A New Athens man accused of causing a double-fatal, wrong-way crash wants evidence from his truck’s data recorder thrown out, arguing that police used false information about beer cans to obtain the data.
Kevin G. Helfrich, 55, is accused of driving drunk and in the wrong direction on Illinois 15 when his truck crashed head-on into a car July 8, 2017, killing the car’s two occupants. Helfrich survived the crash and was hospitalized for a lengthy period afterward. He is awaiting trial.
Helfrich’s defense attorney, John Baricevic, also has filed a motion to throw out an interview police conducted with Helfrich months after the accident. Baricevic argued that the officers did not inform Helfrich of his Miranda rights.
In an application for a search warrant after the crash, Belleville Police Detective Robert Wallace stated that police wanted to search Helfrich’s 2009 GMC Sierra to collect the event data recorder box and any evidence “related to the consumption, use or possession“ of alcohol, marijuana or other controlled substances.
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An event data recorder is a device installed in some vehicles that records information related to accidents.
The affidavit detailed the initial crash investigation and stated that emergency medical workers told police they smelled alcohol on Helfrich before taking him to Saint Louis University Hospital. In addition, Wallace also wrote that officers found cold cans of Stag beer and prescription pill bottles.
“The vehicle was towed pursuant to department policy and inventoried, and cold cans of Stag and prescription pill bottles were located in the GMC,” Wallace wrote in the affidavit.
However, Baricevic argued in a motion that it is Helfrich’s “belief that is not accurate in that there were no cold cans of Stag beer in his truck.” Baricevic argued that the information about the cold Stag being included in the application for a search warrant could have misled the court. And without that information, there wouldn’t have been probable cause for a judge to issue the warrant for officers to search the truck and its data recorder, Baricevic argued.
The search warrant was authorized by a judge, and Wallace filed a supplemental report stating he had seized the data recorder from the truck on July 11.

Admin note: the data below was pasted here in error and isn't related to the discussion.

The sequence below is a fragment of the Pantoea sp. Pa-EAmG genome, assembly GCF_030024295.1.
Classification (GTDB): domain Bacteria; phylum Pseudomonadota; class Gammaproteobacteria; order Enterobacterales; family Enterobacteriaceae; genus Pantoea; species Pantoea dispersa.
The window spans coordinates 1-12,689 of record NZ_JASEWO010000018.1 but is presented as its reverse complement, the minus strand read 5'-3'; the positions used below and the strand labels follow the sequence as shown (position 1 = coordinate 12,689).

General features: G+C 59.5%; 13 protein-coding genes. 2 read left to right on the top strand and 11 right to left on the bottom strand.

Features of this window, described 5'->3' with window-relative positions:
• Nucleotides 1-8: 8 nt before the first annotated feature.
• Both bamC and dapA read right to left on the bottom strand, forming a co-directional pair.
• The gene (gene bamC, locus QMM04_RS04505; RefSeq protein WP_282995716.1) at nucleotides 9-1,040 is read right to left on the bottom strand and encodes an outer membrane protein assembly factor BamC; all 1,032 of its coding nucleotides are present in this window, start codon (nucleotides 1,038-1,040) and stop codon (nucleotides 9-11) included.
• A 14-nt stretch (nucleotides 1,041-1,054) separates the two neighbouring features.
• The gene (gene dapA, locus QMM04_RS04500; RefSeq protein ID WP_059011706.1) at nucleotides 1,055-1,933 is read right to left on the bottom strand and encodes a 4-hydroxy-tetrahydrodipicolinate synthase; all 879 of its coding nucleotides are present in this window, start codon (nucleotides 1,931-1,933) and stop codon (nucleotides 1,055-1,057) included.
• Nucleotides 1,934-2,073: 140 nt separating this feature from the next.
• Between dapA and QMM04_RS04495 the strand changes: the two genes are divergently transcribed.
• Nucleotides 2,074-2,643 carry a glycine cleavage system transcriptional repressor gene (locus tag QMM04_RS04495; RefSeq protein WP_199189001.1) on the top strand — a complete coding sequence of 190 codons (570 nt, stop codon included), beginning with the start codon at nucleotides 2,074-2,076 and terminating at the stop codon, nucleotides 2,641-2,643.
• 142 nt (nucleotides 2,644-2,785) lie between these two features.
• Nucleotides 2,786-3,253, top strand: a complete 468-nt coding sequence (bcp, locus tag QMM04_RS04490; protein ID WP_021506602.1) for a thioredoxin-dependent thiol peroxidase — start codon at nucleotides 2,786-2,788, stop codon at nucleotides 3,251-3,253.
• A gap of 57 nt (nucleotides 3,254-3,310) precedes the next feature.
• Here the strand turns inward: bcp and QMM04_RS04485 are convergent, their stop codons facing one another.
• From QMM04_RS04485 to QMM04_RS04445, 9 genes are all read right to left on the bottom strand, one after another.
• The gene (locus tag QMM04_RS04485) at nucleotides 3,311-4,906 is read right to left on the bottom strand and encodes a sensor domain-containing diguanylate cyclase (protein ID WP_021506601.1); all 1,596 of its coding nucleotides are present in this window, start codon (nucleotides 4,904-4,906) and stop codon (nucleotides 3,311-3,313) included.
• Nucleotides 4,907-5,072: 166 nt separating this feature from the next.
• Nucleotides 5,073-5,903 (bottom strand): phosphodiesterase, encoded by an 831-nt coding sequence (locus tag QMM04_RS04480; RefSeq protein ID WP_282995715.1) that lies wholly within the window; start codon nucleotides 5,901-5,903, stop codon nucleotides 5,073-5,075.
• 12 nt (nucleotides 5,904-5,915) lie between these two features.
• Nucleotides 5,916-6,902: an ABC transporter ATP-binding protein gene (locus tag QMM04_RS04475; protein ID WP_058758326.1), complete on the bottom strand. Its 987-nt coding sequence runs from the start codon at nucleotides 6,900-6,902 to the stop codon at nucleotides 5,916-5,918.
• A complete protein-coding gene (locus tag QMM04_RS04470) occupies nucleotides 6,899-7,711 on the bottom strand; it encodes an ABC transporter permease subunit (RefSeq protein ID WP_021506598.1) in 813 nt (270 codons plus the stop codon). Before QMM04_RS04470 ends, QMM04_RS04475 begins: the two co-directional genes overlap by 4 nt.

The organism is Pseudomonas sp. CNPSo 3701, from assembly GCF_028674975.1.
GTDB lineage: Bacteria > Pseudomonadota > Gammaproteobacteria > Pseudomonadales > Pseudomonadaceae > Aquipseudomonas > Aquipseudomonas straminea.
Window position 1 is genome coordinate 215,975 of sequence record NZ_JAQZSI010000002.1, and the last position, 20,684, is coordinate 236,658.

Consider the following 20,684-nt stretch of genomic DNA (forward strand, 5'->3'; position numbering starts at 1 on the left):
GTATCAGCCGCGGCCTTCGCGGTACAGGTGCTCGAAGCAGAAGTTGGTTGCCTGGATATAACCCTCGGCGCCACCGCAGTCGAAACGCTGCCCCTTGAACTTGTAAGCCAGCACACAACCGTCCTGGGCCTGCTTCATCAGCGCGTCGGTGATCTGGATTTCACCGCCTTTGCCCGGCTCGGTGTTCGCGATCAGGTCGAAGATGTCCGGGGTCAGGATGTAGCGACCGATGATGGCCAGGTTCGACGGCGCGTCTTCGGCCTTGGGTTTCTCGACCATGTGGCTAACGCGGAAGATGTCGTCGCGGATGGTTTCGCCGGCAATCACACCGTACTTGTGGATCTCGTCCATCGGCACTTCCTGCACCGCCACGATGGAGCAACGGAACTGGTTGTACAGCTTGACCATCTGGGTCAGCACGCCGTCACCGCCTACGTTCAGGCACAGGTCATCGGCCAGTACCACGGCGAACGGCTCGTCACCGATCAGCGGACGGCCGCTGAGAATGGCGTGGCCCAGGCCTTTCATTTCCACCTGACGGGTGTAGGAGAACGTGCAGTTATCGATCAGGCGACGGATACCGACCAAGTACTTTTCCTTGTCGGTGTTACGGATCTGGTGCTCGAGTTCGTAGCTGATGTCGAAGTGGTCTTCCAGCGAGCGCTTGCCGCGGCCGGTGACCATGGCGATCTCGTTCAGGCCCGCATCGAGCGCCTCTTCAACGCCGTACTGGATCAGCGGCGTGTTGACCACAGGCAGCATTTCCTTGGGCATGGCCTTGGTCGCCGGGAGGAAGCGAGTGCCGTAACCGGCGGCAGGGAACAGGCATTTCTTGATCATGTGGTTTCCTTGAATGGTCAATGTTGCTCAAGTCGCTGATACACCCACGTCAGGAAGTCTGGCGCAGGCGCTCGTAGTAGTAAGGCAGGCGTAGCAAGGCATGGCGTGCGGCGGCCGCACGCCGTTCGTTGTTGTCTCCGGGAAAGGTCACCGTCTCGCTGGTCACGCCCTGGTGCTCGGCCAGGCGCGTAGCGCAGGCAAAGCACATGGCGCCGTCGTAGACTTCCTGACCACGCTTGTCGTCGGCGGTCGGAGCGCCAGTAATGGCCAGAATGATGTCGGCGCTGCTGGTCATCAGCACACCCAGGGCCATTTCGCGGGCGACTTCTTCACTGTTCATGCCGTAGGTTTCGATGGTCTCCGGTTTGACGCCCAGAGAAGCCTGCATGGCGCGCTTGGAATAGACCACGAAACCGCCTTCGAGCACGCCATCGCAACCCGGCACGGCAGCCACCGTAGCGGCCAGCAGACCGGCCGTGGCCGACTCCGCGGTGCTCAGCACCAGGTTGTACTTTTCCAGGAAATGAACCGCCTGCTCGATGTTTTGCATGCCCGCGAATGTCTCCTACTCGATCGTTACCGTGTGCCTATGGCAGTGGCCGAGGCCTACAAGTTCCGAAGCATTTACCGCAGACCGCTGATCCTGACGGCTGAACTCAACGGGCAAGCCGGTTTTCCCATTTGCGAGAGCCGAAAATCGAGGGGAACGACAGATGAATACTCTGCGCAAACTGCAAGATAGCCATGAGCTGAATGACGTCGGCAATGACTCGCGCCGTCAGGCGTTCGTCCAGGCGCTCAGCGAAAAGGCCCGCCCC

Baricevic declined to comment on the matter Thursday, as did prosecuting attorneys.
The other motion filed, asking that the interview be thrown out, argues that Helfrich was interviewed by police on Oct. 16. Helfrich had been charged in the case at the time of the interview, which Baricevic said police knew, but he was not arrested until the day after, on Oct. 17.
Baricevic argued that Helfrich’s rights were violated because no Miranda warnings were provided and therefore the interview cannot be used as evidence at the trial.
A hearing to address the defense motions is scheduled for Oct. 29.
In addition to a felony charge of aggravated DUI resulting in death, Helfrich faces two felony counts of reckless homicide in connection with the July deaths of the car’s two occupants: 37-year-old John Bannister and 36-year-old Daryl Harton.
The men, described by family as soul mates, were out that night celebrating their anniversary.
The July 2017 DUI charge filed in connection with the crash was the fifth time Helfrich has been charged with drunken driving in St. Clair County.
He has one other pending DUI case, filed in October 2016.
Helfrich had a valid license at the time of the July crash because of errors on a police report.
In previous years, Helfrich had been pulled over two other times for allegedly driving the wrong way on a road.
Helfrich pleaded guilty to a DUI charge in 2009, and he pleaded guilty to charges of improper lane usage twice after being charged in DUI cases in 2000 and 2015, according to St. Clair County court records. In all four DUI cases, Helfrich refused to take a breath test — an evidence obstacle for prosecutors, State’s Attorney Brendan Kelly told the BND in July 2017.